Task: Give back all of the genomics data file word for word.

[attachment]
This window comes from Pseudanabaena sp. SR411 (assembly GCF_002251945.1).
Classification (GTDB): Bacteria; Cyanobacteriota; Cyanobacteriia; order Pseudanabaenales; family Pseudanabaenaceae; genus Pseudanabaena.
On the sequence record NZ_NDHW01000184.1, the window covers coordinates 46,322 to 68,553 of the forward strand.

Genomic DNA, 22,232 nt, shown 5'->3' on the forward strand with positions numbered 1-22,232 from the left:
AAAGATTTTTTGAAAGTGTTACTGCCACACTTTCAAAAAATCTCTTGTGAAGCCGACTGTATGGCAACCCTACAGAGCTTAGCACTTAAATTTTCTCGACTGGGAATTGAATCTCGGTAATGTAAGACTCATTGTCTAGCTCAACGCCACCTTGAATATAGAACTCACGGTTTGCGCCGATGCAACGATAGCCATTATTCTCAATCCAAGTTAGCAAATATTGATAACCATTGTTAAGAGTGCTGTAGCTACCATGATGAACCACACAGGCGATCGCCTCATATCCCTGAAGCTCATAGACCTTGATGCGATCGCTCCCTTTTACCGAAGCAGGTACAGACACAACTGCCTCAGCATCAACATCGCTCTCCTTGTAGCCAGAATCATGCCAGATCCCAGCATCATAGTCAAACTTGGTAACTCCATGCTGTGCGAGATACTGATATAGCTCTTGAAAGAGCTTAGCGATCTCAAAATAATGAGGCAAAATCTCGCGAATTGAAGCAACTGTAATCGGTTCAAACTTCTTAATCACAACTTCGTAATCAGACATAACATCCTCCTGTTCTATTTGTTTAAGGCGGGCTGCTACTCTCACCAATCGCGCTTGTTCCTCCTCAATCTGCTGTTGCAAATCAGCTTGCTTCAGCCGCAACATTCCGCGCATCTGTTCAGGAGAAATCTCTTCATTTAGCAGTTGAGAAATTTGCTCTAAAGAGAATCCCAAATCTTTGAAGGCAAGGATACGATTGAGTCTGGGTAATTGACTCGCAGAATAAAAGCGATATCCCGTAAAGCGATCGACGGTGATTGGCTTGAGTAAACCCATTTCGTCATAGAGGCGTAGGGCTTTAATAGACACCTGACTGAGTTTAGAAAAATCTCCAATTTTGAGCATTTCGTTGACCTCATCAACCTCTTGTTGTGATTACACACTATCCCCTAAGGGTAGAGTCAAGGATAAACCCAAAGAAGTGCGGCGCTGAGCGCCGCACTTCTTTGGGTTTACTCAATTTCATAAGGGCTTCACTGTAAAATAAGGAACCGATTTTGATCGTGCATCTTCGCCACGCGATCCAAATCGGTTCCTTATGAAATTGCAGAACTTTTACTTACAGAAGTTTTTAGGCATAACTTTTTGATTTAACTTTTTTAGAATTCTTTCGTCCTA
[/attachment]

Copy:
This window comes from Pseudanabaena sp. SR411 (assembly GCF_002251945.1).
Classification (GTDB): Bacteria; Cyanobacteriota; Cyanobacteriia; order Pseudanabaenales; family Pseudanabaenaceae; genus Pseudanabaena.
On the sequence record NZ_NDHW01000184.1, the window covers coordinates 46,322 to 68,553 of the forward strand.

Genomic DNA, 22,232 nt, shown 5'->3' on the forward strand with positions numbered 1-22,232 from the left:
AAAGATTTTTTGAAAGTGTTACTGCCACACTTTCAAAAAATCTCTTGTGAAGCCGACTGTATGGCAACCCTACAGAGCTTAGCACTTAAATTTTCTCGACTGGGAATTGAATCTCGGTAATGTAAGACTCATTGTCTAGCTCAACGCCACCTTGAATATAGAACTCACGGTTTGCGCCGATGCAACGATAGCCATTATTCTCAATCCAAGTTAGCAAATATTGATAACCATTGTTAAGAGTGCTGTAGCTACCATGATGAACCACACAGGCGATCGCCTCATATCCCTGAAGCTCATAGACCTTGATGCGATCGCTCCCTTTTACCGAAGCAGGTACAGACACAACTGCCTCAGCATCAACATCGCTCTCCTTGTAGCCAGAATCATGCCAGATCCCAGCATCATAGTCAAACTTGGTAACTCCATGCTGTGCGAGATACTGATATAGCTCTTGAAAGAGCTTAGCGATCTCAAAATAATGAGGCAAAATCTCGCGAATTGAAGCAACTGTAATCGGTTCAAACTTCTTAATCACAACTTCGTAATCAGACATAACATCCTCCTGTTCTATTTGTTTAAGGCGGGCTGCTACTCTCACCAATCGCGCTTGTTCCTCCTCAATCTGCTGTTGCAAATCAGCTTGCTTCAGCCGCAACATTCCGCGCATCTGTTCAGGAGAAATCTCTTCATTTAGCAGTTGAGAAATTTGCTCTAAAGAGAATCCCAAATCTTTGAAGGCAAGGATACGATTGAGTCTGGGTAATTGACTCGCAGAATAAAAGCGATATCCCGTAAAGCGATCGACGGTGATTGGCTTGAGTAAACCCATTTCGTCATAGAGGCGTAGGGCTTTAATAGACACCTGACTGAGTTTAGAAAAATCTCCAATTTTGAGCATTTCGTTGACCTCATCAACCTCTTGTTGTGATTACACACTATCCCCTAAGGGTAGAGTCAAGGATAAACCCAAAGAAGTGCGGCGCTGAGCGCCGCACTTCTTTGGGTTTACTCAATTTCATAAGGGCTTCACTGTAAAATAAGGAACCGATTTTGATCGTGCATCTTCGCCACGCGATCCAAATCGGTTCCTTATGAAATTGCAGAACTTTTACTTACAGAAGTTTTTAGGCATAACTTTTTGATTTAACTTTTTTAGAATTCTTTCGTCCTA